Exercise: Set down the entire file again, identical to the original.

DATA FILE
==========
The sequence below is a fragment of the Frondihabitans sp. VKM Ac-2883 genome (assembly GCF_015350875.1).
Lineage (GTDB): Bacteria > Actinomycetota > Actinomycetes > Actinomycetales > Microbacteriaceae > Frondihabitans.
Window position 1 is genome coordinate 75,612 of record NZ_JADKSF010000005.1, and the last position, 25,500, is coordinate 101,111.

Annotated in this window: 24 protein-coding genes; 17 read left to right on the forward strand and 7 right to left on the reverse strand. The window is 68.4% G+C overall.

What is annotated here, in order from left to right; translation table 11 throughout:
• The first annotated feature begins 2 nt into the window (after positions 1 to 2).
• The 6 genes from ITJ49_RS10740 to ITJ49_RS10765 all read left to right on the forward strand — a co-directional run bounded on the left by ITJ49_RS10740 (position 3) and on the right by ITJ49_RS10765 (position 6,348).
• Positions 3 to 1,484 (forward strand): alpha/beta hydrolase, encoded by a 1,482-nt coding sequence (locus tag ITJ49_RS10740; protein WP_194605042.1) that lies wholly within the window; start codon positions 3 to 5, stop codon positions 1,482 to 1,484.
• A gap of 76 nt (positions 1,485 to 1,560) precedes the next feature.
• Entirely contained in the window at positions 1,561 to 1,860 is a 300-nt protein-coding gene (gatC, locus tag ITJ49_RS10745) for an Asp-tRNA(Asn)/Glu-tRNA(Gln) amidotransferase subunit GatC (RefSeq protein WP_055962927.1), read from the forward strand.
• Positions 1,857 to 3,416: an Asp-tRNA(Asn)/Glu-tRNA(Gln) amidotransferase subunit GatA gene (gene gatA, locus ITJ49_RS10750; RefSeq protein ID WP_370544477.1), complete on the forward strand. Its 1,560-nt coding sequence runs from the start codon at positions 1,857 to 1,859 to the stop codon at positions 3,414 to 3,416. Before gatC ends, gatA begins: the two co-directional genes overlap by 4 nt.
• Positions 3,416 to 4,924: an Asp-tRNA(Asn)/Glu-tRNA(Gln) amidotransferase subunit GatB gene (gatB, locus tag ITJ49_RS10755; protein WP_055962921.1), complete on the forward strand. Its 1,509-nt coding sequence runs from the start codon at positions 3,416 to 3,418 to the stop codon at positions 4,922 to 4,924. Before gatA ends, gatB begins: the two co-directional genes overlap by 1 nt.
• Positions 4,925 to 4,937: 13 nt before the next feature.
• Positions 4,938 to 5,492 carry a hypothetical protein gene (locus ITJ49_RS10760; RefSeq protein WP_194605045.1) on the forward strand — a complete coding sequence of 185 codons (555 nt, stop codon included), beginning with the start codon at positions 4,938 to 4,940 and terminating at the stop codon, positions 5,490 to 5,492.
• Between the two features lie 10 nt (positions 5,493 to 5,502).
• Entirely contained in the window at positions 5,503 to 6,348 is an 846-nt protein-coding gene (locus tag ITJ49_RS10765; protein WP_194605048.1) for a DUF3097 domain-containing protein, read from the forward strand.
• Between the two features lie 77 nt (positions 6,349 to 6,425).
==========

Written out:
The sequence below is a fragment of the Frondihabitans sp. VKM Ac-2883 genome (assembly GCF_015350875.1).
Lineage (GTDB): Bacteria > Actinomycetota > Actinomycetes > Actinomycetales > Microbacteriaceae > Frondihabitans.
Window position 1 is genome coordinate 75,612 of record NZ_JADKSF010000005.1, and the last position, 25,500, is coordinate 101,111.

Annotated in this window: 24 protein-coding genes; 17 read left to right on the forward strand and 7 right to left on the reverse strand. The window is 68.4% G+C overall.

What is annotated here, in order from left to right; translation table 11 throughout:
• The first annotated feature begins 2 nt into the window (after positions 1 to 2).
• The 6 genes from ITJ49_RS10740 to ITJ49_RS10765 all read left to right on the forward strand — a co-directional run bounded on the left by ITJ49_RS10740 (position 3) and on the right by ITJ49_RS10765 (position 6,348).
• Positions 3 to 1,484 (forward strand): alpha/beta hydrolase, encoded by a 1,482-nt coding sequence (locus tag ITJ49_RS10740; protein WP_194605042.1) that lies wholly within the window; start codon positions 3 to 5, stop codon positions 1,482 to 1,484.
• A gap of 76 nt (positions 1,485 to 1,560) precedes the next feature.
• Entirely contained in the window at positions 1,561 to 1,860 is a 300-nt protein-coding gene (gatC, locus tag ITJ49_RS10745) for an Asp-tRNA(Asn)/Glu-tRNA(Gln) amidotransferase subunit GatC (RefSeq protein WP_055962927.1), read from the forward strand.
• Positions 1,857 to 3,416: an Asp-tRNA(Asn)/Glu-tRNA(Gln) amidotransferase subunit GatA gene (gene gatA, locus ITJ49_RS10750; RefSeq protein ID WP_370544477.1), complete on the forward strand. Its 1,560-nt coding sequence runs from the start codon at positions 1,857 to 1,859 to the stop codon at positions 3,414 to 3,416. Before gatC ends, gatA begins: the two co-directional genes overlap by 4 nt.
• Positions 3,416 to 4,924: an Asp-tRNA(Asn)/Glu-tRNA(Gln) amidotransferase subunit GatB gene (gatB, locus tag ITJ49_RS10755; protein WP_055962921.1), complete on the forward strand. Its 1,509-nt coding sequence runs from the start codon at positions 3,416 to 3,418 to the stop codon at positions 4,922 to 4,924. Before gatA ends, gatB begins: the two co-directional genes overlap by 1 nt.
• Positions 4,925 to 4,937: 13 nt before the next feature.
• Positions 4,938 to 5,492 carry a hypothetical protein gene (locus ITJ49_RS10760; RefSeq protein WP_194605045.1) on the forward strand — a complete coding sequence of 185 codons (555 nt, stop codon included), beginning with the start codon at positions 4,938 to 4,940 and terminating at the stop codon, positions 5,490 to 5,492.
• Between the two features lie 10 nt (positions 5,493 to 5,502).
• Entirely contained in the window at positions 5,503 to 6,348 is an 846-nt protein-coding gene (locus tag ITJ49_RS10765; protein WP_194605048.1) for a DUF3097 domain-containing protein, read from the forward strand.
• Between the two features lie 77 nt (positions 6,349 to 6,425).